Millar’s undoubted mass-market appeal can be seen in the way that another of his creator-owned properties, Wanted, has been transformed into a $110 million blockbuster starring Angelina Jolie. Even more telling, Kick-Ass was already fast-tracked into movie pre-production before the first issue actually went on sale, the writer promising that the bad guy would be played by “probably one of the biggest actors in the world.”
It’s perhaps little surprise then, given the time that he’s spent being courted by Hollywood and trying not to look at Will Ferrell’s penis, that Millar has latched onto a promotional tool championed by the movie business – the viral marketing campaign – and applied it to Kick-Ass.
Of course, the technique is nothing new. As far back as 1998, lost-in-the-woods horror flick The Blair Witch Project parlayed a $60,000 outlay into a $248 million global phenomenon after the official website pretended the events in the film actually happened.
And now, viral campaigns have become essential for blockbusters, with the recent Cloverfield and the upcoming Batman Begins sequel The Dark Knight prime examples. Millar, however, seems to be the first person to have brought the technique to the world of comic books.
It all started a while back with a piece of misdirection on the writer’s MillarWorld website, where he pondered if footage that had appeared online showing a have-a-go hero in action was a viral agent for the upcoming Watchmen movie.
The original video, posted on YouTube and called New York Superhero Caught on Camera, quickly amassed tens of thousands of hits and told the story of a college student who was attacked by four unknown assailants, while more than 15 people stood and watched. He got a severe beating that only stopped when a “self-proclaimed local superhero” leapt to his defence and kept the thugs at bay until the police arrived.
It was a big hit on various message boards but it only emerged that the video was promoting Kick-Ass when the comic’s MySpace webpage popped into existence a couple of weeks later.
Filmmaker Wilma Finnigan knows Millar from way back, and agreed to knock the video into shape after an ex-Special Forces friend of his shot the raw footage in New York.
Along with other half Duncan she is part of an award-winning husband-and-wife team that has produced six low-budget feature films in Scotland, so was the perfect choice to help her old friend get his viral campaign onto the Internet.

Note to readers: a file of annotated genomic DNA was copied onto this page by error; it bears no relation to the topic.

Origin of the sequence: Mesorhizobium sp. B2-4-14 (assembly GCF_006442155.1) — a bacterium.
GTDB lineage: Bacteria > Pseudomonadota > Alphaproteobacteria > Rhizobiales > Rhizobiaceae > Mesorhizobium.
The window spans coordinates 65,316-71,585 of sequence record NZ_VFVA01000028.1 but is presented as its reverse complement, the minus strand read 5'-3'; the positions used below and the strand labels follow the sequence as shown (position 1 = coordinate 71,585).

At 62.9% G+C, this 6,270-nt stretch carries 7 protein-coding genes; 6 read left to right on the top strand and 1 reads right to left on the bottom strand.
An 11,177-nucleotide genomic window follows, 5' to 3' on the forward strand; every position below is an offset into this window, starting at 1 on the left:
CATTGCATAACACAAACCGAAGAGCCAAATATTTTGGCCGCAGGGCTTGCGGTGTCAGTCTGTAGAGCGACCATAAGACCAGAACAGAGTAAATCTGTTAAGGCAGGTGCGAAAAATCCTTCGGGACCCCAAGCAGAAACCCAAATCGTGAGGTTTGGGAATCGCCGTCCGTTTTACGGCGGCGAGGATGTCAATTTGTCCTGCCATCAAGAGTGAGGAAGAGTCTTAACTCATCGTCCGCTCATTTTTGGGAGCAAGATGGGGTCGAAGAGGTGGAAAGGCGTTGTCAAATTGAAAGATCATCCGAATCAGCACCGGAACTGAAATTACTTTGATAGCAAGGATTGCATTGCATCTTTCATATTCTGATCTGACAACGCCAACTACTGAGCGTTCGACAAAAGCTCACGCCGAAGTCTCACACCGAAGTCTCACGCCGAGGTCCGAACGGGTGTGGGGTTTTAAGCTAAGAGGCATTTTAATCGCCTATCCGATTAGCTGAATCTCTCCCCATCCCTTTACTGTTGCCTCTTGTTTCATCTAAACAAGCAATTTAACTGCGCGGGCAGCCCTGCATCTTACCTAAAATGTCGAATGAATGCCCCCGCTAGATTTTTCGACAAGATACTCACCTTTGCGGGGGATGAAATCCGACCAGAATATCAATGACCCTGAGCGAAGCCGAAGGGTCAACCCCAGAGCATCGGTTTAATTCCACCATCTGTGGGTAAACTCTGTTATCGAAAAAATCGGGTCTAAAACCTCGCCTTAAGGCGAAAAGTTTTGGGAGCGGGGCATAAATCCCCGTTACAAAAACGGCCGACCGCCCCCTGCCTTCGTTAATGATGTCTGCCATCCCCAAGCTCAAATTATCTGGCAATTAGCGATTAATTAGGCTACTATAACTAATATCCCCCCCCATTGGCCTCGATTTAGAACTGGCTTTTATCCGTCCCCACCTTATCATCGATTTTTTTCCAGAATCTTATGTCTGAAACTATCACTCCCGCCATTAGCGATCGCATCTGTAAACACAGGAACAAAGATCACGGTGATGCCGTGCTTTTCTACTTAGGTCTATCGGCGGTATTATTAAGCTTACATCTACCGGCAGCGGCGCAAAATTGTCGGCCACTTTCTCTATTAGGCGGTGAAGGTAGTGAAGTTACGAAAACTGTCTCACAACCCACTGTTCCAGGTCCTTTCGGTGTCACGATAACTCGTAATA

Finnigan said: “Mark approached me round about the end of October or November and he had this idea for a viral campaign. He got a friend of his in New York to shoot the raw footage and I did the editing. The dialogue had still to be done, Mark’s friend only shot the action, so Mark did the dialogue for the video.
“I manipulated the colour on the video and the dialogue is spoken by Duncan, a friend of ours called Martin Greechan and myself. We went to Dunbeth Park and recorded it there, so it’s all Coatbridge voices on the clip. Duncan is the one shouting ‘I won’t leave him’ and I’m the female voice on it.
“After that I edited it all together and put it up on YouTube. I had to go through a few edits. The raw footage went up first, then the following week there was another version that had text on it, telling a bit more of the story, and that was posted under a different username. I did all of them and set up the MySpace page for it as well.
“Mark had thought it all through. The original footage that got posted up and left for a week, that got about 2000 hits. The following week when the edited version went up, I think that ended up getting just under 50,000 hits. It was really successful.
“The good thing about things like YouTube and MySpace, it’s such a good medium to work with. I reckon most people look to the Internet now, it’s a modern-day entertainment arena, maybe even more so than television. We put a lot of our own trailers up on YouTube. Our film My Life As A Bus Stop is up online, although we had to put it up in parts. I think it’s a positive thing because it’s so hard to get your film distributed these days.
“Mark was looking for something raw and gritty, and the dialogue was written by him, but I think to some extent the kind of improvisational work that we do worked quite well with it.”